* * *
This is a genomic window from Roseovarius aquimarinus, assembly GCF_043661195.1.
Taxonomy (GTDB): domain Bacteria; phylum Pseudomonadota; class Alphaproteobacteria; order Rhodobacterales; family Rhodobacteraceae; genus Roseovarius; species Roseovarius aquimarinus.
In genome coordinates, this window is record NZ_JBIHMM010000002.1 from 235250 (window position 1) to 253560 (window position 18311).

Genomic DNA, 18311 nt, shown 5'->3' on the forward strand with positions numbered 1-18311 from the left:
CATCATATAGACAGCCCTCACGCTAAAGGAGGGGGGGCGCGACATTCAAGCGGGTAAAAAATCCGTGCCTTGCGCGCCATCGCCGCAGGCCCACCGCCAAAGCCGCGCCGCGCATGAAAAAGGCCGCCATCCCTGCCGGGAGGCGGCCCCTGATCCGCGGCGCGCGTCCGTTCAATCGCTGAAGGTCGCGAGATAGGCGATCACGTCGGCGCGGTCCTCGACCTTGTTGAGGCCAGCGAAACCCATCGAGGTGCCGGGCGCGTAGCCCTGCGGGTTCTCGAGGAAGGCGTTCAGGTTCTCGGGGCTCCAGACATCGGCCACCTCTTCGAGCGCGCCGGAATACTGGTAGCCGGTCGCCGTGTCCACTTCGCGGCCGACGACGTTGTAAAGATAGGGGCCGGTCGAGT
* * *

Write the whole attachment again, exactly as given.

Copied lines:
This is a genomic window from Roseovarius aquimarinus, assembly GCF_043661195.1.
Taxonomy (GTDB): domain Bacteria; phylum Pseudomonadota; class Alphaproteobacteria; order Rhodobacterales; family Rhodobacteraceae; genus Roseovarius; species Roseovarius aquimarinus.
In genome coordinates, this window is record NZ_JBIHMM010000002.1 from 235250 (window position 1) to 253560 (window position 18311).

Genomic DNA, 18311 nt, shown 5'->3' on the forward strand with positions numbered 1-18311 from the left:
CATCATATAGACAGCCCTCACGCTAAAGGAGGGGGGGCGCGACATTCAAGCGGGTAAAAAATCCGTGCCTTGCGCGCCATCGCCGCAGGCCCACCGCCAAAGCCGCGCCGCGCATGAAAAAGGCCGCCATCCCTGCCGGGAGGCGGCCCCTGATCCGCGGCGCGCGTCCGTTCAATCGCTGAAGGTCGCGAGATAGGCGATCACGTCGGCGCGGTCCTCGACCTTGTTGAGGCCAGCGAAACCCATCGAGGTGCCGGGCGCGTAGCCCTGCGGGTTCTCGAGGAAGGCGTTCAGGTTCTCGGGGCTCCAGACATCGGCCACCTCTTCGAGCGCGCCGGAATACTGGTAGCCGGTCGCCGTGTCCACTTCGCGGCCGACGACGTTGTAAAGATAGGGGCCGGTCGAGT